Category: Business

Ubuntu on IBM POWER8

07/24/14 | by gazunkco [mail] | Categories: Business

Demonstration of IBM BlueMix

07/23/14 | by gazunkco [mail] | Categories: Business

This video shows a demonstration of IBM BlueMix, an environment for the quick creation, deployment, and management of applications in the cloud.

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JP Morgan posts $2B in trading losses: Why it happened explained

05/11/12 | by blogger | Categories: Biography, Business

Here is what the Chief executive of JP Morgan said:

Jamie Dimon, chief executive of JP Morgan, told reporters after US markets closed that the losses were caused by “errors, sloppiness and bad judgement". “This was a unique thing we did,” Dimon said. “Obviously it had a lot of problems. It was a bad strategy. It became more complex, it was poorly managed.”

Here is why it happened:

When you pay your employees large bonuses based on short term gains, the result is you get short term gains without regard for long term consequenses. This is yet another example of the “Wharton School of Business Management Mentality” that is destroying businesses in the USA.

A related previous blog post


How to destroy a good idea

05/08/12 | by blogger | Categories: Biography, Business

Nothing destroys a good idea faster than a mandatory consensus. The lowest common denominator is never a high standard. – Jessica Hagy


Hagy Hell:



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Are IT shops getting dumber?

01/12/09 | by blogger | Categories: Political, Business


The appearance that IT shops are getting dumber is a direct result of very bad corporate management in recent years. The real problem is the cost/benefit of experienced and knowledgeable IT personnel versus inexperienced and inexpensive IT personnel, is that bad management deludes themselves into believing they are interchangeable. In bad managements quest to reduce costs, they replace personnel with novice technicians who have no concept of what is required to actually run a business. They outsource services to overseas companies as if the years of business and data center operations experience can be transferred by mere decree. The arrogance and stupidity of these decisions is astonishing.

These decisions are driven by bad managements desire to achieve their own personal employment contract goals, for the purpose of obtaining their scheduled bonus. Over the last decade, the management practices of many of the world’s largest organizations appear only to have been concerned with looking as far forward as the next bonus cycle. Responsible and experienced management would have required that all personnel in their organization be oriented around a long term plan and set of goals. However, long term plans and goals require thinking beyond the next bonus cycle. Long term plans and goals require expenditures that may not be immediately realized, and the bottom line may show less revenue at the time of the next bonus cycle. Therefore, long term plans and goals are not immediately conducive to achieving short term bonuses, and as a result, they are of no value to bad management.


This is symptomatic of what I refer to as a “Wharton School of Business” mentality which seems to promote the concept that management does not need specific knowledge of the industry in which their business exists, they only need to know general business management principles. This mentality contributes significantly to the execution of bad decisions, due to a lack of history or understanding of industry practices, needs, or requirements. In combination with a lack of long term planning and goals, the resulting management activities are catastrophic.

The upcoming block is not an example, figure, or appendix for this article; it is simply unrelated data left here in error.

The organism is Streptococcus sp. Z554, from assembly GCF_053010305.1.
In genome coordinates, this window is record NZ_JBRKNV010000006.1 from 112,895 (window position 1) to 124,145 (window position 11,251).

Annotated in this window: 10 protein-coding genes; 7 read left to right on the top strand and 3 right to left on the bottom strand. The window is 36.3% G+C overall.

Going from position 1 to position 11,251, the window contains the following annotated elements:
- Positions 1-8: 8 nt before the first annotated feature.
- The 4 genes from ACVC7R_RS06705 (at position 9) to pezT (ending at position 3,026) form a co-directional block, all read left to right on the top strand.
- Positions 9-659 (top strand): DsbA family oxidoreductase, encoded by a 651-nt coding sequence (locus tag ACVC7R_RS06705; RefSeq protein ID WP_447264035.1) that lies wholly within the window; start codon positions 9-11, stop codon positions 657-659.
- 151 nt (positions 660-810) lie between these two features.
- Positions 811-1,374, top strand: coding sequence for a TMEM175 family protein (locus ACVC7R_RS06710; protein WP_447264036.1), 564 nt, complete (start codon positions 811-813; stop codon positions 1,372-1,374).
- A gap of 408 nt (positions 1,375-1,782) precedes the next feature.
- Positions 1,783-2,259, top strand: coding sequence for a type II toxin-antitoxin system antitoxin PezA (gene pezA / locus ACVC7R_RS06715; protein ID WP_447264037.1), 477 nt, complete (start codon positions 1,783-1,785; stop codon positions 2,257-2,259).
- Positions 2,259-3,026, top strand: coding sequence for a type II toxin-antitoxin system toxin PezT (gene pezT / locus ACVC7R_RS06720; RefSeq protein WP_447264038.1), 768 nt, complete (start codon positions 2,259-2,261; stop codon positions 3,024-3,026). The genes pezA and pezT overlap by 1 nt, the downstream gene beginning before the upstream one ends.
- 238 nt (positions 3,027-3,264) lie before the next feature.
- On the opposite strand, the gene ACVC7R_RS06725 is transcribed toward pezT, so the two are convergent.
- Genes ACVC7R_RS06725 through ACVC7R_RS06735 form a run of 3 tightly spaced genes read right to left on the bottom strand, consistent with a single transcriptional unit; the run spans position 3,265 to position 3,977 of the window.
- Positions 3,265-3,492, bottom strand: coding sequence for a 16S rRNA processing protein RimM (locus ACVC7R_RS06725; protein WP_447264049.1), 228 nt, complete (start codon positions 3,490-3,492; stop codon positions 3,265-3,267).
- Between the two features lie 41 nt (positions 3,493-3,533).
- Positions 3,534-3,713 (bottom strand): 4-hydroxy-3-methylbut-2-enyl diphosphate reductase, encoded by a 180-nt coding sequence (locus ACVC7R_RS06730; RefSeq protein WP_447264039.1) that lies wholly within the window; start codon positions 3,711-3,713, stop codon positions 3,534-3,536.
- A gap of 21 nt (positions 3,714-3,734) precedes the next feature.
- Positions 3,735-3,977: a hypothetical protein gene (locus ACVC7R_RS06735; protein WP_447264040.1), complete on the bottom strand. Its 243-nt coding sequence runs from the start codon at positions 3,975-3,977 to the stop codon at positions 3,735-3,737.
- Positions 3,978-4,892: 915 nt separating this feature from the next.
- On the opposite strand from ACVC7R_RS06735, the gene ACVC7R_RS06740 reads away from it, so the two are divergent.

By the time the bad decisions are uncovered, the management personnel has typically already collected their bonuses, received their accolades, and moved on to destroy another company. Their replacements are usually of the same mentality and the cycle repeats. The implementation of long term plans and goals are never actualized due to a revolving door of narcissistic management personnel and a complete lack of motivation to build a long term business. The only motivation is to squeeze out as much money as possible by the next bonus period, then move on before the underlying damage is discovered.

With respect to the original question: Yes, IT departments are getting dumber because the value of knowledge and experience is being diminished and/or ignored by management, who are focused exclusively on their next bonus payment. The value of building something for the future has being replaced with an attitude of grab everything you can now regardless of who or what it destroys. The ends justify the means.


This attitude exhibited by bad management is directly mirrored by the employees, if management is there only for the purpose looting the coffers, then so will be the employees. There will be no motivation to build anything beyond absolute minimum, primarily because that is exactly what bad management has asked for. Unfortunately, the costs of managing an IT infrastructure built on this premise are orders of magnitude higher than they would be had management been oriented around the long term goal of building a business. Companies that have fallen victim to this “Wharton School of Business” mentality seem doomed to eventually fail, as we have recently seen. The only solution to this problem is for the board of directors to change the orientation of the company. Management and employee compensation must be based on meeting long term goals and objectives. All interested parties must have a vested interest in building a future for the company, employees, and shareholders.

– Dana French, President: Mt Xia Inc


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